by guest blogger Lily Oswald, freelance environmental and garden writer
Elizabeth Bennett sees opportunities in the imperfect, the discarded, the undesirable. Put another way, she's a big fan of ugly.
This redheaded wonder out of Washington, DC, is protesting the way we waste food in America, saving "ugly food" from the dumpster and repurposing it into yummy snacks. By doing so, she's surging ahead with a business that seeks to not only earn a profit, but also to take a social stand to combat the hunger/food waste paradox facing America today.
After working in public policy post-graduation from Cornell, Elizabeth quickly realized that her passions lie in food. Putting these passions to work, she earned a Fulbright scholarship to study food culture in Singapore and later completed a master's in food anthropology. Her studies led to her outrage over our food paradox: Millions go hungry every day, yet we waste 133 billion pounds of food annually. Elizabeth was ripe to take action.
After completing her master's and returning to the workforce, she took a weekend jaunt to a "pick your own peaches" orchard. She was struck by the amount of waste she saw on this pastoral getaway. Customers left all of the imperfect peaches, ripe and falling to the ground, while the beautiful round, blemish-free peaches got plucked into bushel baskets and taken home.
She found that this issue was happening on a larger scale, too, at industrial farms across the country. With hundreds of acres to harvest and only so many man-hours of affordable labor, many farmers simply don't have the resources (nor the economic demand) to justify spending added time and money on harvesting 100 percent of their crops. Instead, they focus on picking the marketable produce, the fruits that will get top dollar at grocery store clients: the beautiful peaches.
"Ugly" apples, pears, and peaches all present opportunities for Elizabeth's year-old startup, The Fruitcycle. By buying imperfect fruit that would otherwise go to waste, she saves thousands of pounds of perfectly delicious apples and converts them into healthy dried snacks.
The Fruitcycle's Cinnamon Apple Chips now grace the shelves at grocery stores like Glen's Garden Market (featured in Edition 1 of this Change Makers series!). For recipes that require chopping up and baking fruit, why do we demand supple, perfectly smooth, beautiful produce? Products like applesauce or fruit chutney can rely on ugly fruit as ingredients, just as The Fruitcycle's apple chips do. Elizabeth believes wasting this food is irresponsible. And it turns out a lot of folks agree with her.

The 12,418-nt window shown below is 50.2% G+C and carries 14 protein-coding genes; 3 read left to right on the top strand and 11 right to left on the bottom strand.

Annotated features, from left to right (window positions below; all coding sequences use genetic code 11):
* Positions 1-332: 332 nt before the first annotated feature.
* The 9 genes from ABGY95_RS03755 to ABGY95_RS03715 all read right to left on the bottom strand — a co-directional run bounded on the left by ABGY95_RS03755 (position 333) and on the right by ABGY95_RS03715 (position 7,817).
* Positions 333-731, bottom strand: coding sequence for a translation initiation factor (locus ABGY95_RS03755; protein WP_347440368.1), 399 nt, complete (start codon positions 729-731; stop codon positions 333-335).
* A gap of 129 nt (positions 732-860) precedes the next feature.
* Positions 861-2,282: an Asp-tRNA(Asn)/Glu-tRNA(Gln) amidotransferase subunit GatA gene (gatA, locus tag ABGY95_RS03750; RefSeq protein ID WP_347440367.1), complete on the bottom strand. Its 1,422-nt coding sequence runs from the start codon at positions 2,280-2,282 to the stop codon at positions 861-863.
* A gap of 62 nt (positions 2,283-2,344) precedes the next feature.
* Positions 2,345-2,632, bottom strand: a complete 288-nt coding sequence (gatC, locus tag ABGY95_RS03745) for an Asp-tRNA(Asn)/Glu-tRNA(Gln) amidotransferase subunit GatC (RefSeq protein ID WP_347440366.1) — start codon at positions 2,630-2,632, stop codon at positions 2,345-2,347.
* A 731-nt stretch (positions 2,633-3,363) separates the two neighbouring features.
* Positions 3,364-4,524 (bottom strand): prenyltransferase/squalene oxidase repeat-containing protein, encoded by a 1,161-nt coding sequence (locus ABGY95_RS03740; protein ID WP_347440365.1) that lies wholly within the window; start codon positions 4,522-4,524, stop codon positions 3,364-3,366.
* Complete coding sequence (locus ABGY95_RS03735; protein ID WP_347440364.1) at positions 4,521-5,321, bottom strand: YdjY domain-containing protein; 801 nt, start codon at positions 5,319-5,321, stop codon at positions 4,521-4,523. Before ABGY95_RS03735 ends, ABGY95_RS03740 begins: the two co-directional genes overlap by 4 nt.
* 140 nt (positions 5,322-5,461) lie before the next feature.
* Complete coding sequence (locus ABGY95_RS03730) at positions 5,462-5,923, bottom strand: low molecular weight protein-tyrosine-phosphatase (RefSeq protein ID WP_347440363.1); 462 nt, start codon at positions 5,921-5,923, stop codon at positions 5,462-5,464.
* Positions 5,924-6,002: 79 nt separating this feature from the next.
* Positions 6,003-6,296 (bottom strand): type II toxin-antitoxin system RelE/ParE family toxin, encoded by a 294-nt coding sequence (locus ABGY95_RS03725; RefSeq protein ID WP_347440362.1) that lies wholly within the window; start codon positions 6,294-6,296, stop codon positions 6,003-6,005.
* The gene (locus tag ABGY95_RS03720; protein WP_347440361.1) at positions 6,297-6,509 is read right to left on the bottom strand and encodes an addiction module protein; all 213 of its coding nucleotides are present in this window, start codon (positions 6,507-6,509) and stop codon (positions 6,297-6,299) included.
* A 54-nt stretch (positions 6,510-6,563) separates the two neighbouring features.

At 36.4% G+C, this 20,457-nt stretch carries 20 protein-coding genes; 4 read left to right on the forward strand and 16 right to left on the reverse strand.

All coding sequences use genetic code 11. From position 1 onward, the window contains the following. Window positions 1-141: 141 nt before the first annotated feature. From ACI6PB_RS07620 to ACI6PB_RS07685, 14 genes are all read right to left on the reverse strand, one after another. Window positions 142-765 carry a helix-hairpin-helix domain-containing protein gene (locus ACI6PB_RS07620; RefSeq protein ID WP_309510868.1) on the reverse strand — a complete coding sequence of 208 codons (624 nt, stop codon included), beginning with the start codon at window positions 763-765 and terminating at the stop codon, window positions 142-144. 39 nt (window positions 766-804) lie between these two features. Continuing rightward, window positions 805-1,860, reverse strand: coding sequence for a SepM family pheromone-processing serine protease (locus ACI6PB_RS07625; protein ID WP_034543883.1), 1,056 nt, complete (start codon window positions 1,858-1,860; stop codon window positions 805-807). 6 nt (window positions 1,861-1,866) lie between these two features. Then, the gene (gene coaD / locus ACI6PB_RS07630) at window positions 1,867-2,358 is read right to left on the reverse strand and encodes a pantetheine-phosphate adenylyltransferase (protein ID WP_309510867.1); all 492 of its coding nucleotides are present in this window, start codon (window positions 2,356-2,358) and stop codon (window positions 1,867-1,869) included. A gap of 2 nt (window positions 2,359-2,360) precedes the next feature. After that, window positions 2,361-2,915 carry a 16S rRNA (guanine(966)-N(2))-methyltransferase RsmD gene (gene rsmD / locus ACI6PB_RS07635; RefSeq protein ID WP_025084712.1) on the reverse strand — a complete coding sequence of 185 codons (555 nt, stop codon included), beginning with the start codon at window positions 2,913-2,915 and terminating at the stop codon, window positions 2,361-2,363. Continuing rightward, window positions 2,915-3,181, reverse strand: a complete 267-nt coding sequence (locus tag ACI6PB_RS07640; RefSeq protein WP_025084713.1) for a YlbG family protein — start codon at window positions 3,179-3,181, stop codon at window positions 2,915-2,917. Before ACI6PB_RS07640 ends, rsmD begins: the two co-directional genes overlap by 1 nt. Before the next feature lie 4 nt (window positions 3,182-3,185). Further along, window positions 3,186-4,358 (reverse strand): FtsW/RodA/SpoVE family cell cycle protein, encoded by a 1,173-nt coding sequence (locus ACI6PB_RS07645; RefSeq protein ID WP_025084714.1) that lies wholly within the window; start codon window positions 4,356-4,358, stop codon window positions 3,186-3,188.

The Ugly Food/Food Recovery movement is well under way in America. Dan Barber, the highly decorated chef at the infamous NYC-based Blue Hill restaurant, recently converted his chic Greenwich Village eatery into a pop-up restaurant called wastED. The mission: to cook memorable meals with ingredients sourced solely from kitchen refuse across NYC.
Chefs collected bruised bok choy, apple peels, and pulp from juice presses across the five boroughs. Vinaigrette's were whisked up from the juices leftover in chickpea cans. Dan, like Elizabeth, asked customers to question this food waste paradox, to embrace the ugly, to repurpose and reuse.
Since launching in September 2014, Elizabeth and her team have saved more than 7,000 pounds of apples. Every day, she touches the paradox of national food waste and hunger, working to make an impact in this small way.
In addition to her commitment to combatting this food paradox, Elizabeth is dedicated to the concept of second chances. In this spirit, she has brought on three full-time staff members, all of whom were either incarcerated or homeless prior to working with The Fruitcycle. The reasoning? She wants to make an impact holistically.
The ethos of Fruitcycle is to give a second chance to fruits that would otherwise be discarded. These imperfect apples are still delicious and nutritious, just with a few bumps and dimples on the surface. She wants to employ staff that might similarly need some help finding purpose after a few bumps and bruises along the way.
To learn more about the Ugly Food movement, check out Food and Wine magazine editor Dana Cowin's TedX Manhattan talk, "How Ugly, Unloved Food Can Change the World." Get involved with the #loveuglyfood campaign by finding a gleaning organization in your neighborhood (gleaning, the act of collecting unused crops from farmer's fields after harvest). And to support Elizabeth's company, visit thefruitcycle.com (stock up on her Cinnamon Apple Chips for $7!).
Lily Oswald is a NYC-based fashion retailer, freelance writer, and MBA student who is passionate about gardening and the environment.
For more from Maria Rodale, visit www.mariasfarmcountrykitchen.com
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